His take on why he endorsed the deal, as told to the P-G, is even more telling:
Burkle’s commitment wasn’t the only difference, either. Shero’s willingness to live in the moment helped make the Pens a bona fide Stanley Cup challenger.
Giving up high draft picks was one thing, but he really turned heads by trading Colby Armstrong, one of the team’s most popular players and one who meshed well with the face of their own franchise, Sidney Crosby, to complete that trade deadline transaction. Furthermore, his visionary acquisition of Hossa’s teammate, Pascal Dupuis, considered merely ribbon on the package at the time, paid even richer dividends in future seasons.
Meanwhile, the Pirates couldn’t get out of their own way–but, after that third Cup, neither could the Penguins. One team had a GM who would rather die than part with prospects. The other had a GM who would rather die than play them. Each team struggled in the playoffs, with Shero getting fired after a string of premature postseason exits, because neither sought middle ground.
That’s how the Cubs won the World Series. And no, I still can’t believe I’m typing that. It’s the ultimate cosmic joke to wait most of your adult life to see your favorite pro baseball organization finally become a stable one, only to be one-upped by an organization that did it bigger, better and light years faster–and one with an even more historically aggrieved fan base, at least with respect to championships. Theo Epstein built a team that was a perfect mix of young and old.
Jim Rutherford, as Shero’s successor, has done the same for the Penguins (you know, the team that held the 3-1 series lead) en route to back-to-back championships. Since then, Epstein has tried to spark a second-half resurgence toward a second straight title of his own by trading prospects to the neighboring White Sox for promising young pitcher Jose Quintana–a rumored Pirate target for some time.
It is inarguable that Neal Huntington understands the importance of drafting, developing, rinsing and repeating, especially for small-market teams in Major League Baseball. The Pirates, during his tenure, have consistently gone after the consensus best players in the draft regardless of signability, which was not always the case in Pittsburgh. That’s how they got Jameson Taillon and Gerrit Cole. That’s how they “Pirated” Josh Bell out from under the noses of 29 other teams that believed he wouldn’t sign at all.
The problem is, Huntington hasn’t found the magic-bullet prospects his peers have–Bryant, Judge, Harper, and so on. I’d like to be able to say that those closest to it, like Bell, for example, were a little more expendable when the Pirates were a little more relevant, and thus, movable in the kind of trade that could put a pretender on the contenders’ side of the line. But you’d never know by the way the organization has hoarded them. While Epstein wants balance, Huntington wants to have it both ways.
The biggest difference between Pittsburgh and Chicago used to be that, over there, North Siders blamed jinxes, curses, farm animals and ball-hawking nerds with Walkmen, while, on our North Side, we blame a quarter-century of general incompetence. (If you’re a true Pittsburgh sports devotee, you should know by now we do things the hard way.) Now the difference is that the Cubs want to be able to sell more World Series tickets, and the Pirates want to be able to sell more hope.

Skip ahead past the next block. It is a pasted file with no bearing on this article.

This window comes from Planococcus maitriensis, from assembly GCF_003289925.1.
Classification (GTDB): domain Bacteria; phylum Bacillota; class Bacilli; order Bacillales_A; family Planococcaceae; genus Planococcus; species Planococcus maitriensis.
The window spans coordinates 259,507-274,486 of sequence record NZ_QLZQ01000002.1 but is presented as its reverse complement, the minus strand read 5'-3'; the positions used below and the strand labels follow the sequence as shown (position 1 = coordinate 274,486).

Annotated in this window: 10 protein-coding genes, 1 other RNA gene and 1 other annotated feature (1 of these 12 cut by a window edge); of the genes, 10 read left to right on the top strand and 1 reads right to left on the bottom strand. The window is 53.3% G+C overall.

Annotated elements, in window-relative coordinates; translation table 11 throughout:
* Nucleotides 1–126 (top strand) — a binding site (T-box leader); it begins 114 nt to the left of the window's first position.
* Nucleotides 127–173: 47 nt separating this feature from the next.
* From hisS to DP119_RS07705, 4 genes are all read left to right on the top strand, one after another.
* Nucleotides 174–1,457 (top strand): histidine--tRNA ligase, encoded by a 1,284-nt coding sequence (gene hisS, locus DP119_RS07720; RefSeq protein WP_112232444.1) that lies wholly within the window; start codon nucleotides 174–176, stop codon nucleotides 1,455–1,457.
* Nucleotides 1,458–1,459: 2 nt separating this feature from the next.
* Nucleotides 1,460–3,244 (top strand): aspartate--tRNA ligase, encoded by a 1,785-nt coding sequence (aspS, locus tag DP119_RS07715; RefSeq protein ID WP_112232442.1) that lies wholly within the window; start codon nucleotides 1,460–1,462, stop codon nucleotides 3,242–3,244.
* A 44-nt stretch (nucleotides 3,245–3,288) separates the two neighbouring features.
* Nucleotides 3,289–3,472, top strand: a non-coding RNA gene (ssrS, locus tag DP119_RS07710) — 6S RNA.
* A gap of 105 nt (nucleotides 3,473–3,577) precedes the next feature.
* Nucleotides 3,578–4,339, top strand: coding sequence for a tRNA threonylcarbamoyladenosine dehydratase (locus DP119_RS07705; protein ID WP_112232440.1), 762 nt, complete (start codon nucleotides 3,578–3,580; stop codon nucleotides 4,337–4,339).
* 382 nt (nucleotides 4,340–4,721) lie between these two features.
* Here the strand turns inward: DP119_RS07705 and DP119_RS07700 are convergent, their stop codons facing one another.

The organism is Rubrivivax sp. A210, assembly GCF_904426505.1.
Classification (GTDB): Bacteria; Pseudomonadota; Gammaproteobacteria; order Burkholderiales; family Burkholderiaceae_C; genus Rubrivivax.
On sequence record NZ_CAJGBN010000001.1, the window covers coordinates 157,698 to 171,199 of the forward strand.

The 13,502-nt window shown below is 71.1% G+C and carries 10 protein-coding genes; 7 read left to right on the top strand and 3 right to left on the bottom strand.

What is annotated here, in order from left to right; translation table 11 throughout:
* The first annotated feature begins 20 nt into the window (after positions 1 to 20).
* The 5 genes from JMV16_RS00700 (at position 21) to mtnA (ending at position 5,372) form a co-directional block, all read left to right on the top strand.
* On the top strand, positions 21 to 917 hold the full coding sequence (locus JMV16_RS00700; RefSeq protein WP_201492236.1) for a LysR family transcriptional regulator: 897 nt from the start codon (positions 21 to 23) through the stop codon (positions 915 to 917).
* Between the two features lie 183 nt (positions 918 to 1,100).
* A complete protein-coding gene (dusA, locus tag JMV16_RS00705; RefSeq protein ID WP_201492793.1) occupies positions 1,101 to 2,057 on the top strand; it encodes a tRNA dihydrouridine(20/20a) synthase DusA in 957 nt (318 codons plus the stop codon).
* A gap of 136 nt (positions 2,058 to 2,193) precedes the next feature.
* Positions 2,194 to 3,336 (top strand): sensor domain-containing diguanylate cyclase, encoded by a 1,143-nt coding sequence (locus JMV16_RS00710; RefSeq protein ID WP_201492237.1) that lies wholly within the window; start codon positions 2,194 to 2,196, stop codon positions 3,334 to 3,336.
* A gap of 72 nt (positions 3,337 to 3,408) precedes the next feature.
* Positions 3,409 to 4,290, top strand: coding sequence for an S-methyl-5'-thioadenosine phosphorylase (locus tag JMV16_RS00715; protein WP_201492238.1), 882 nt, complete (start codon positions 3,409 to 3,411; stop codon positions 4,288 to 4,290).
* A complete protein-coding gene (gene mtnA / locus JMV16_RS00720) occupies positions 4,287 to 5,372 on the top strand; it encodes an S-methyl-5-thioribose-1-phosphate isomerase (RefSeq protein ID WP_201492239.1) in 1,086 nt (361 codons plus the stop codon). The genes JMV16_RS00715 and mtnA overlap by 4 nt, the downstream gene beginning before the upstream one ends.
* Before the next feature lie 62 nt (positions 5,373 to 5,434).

It wasn’t always like this. I wasn’t always like this. When the Pirates finally broke The Streak, I was much readier to keep an open mind about Nutting and his minions. Their hand-picked field manager had re-energized the club and city, their draft classes were bearing fruit and, around that particular trade deadline, they actually made solid, low-risk/high-reward moves for players who were widely deemed upgrades to the team.
But then they ruined it. They killed their momentum faster than a bases-loaded rally with complacency. Their actions–or, more accurately, their inaction–the next two years, both of which ended in embarrassing playoff losses at home, told fans they were perfectly content to treat the postseason like a dice toss, with the unsatisfactory return in the Neil Walker trade being the tip of the pathetic-berg.
Apparently, not even that 98-win squad of 2015, which was elite, fun to watch and closer to being a World Series threat than any Pirate team since–gulp–Barry Bonds’ heyday, was worthy of substantial in-season or off-season improvement. The Battlin’ Bucs became the Just-Happy-to-be-There Bucs and haven’t been close to their optimal on-field selves since, leaving us to wonder when our agony will turn back into ecstasy…a-a-a-a-a-and cue the paranoia!
Championships are rare, anything but a birthright–yes, even in the City of Champions. Winning them isn’t just about having the right talent; it’s also about drawing the right matchups. The Pirates, with characteristic misfortune, ran into a superior St. Louis team, followed by a pair of historically hot pitchers. Plus, in the bigger picture, embarrassing playoff losses at PNC Park are still a notch above every embarrassing Pirate loss 1993-2012.
But isn’t it possible, with the window of opportunity open, that the Pirates front office could have done more? Isn’t it possible that they could have better equipped themselves to offset those bad matchups, had that front office been less wary of losing some kid in Altoona, Bradenton or God knows where else who might be the key ingredient to a 2020 pennant race?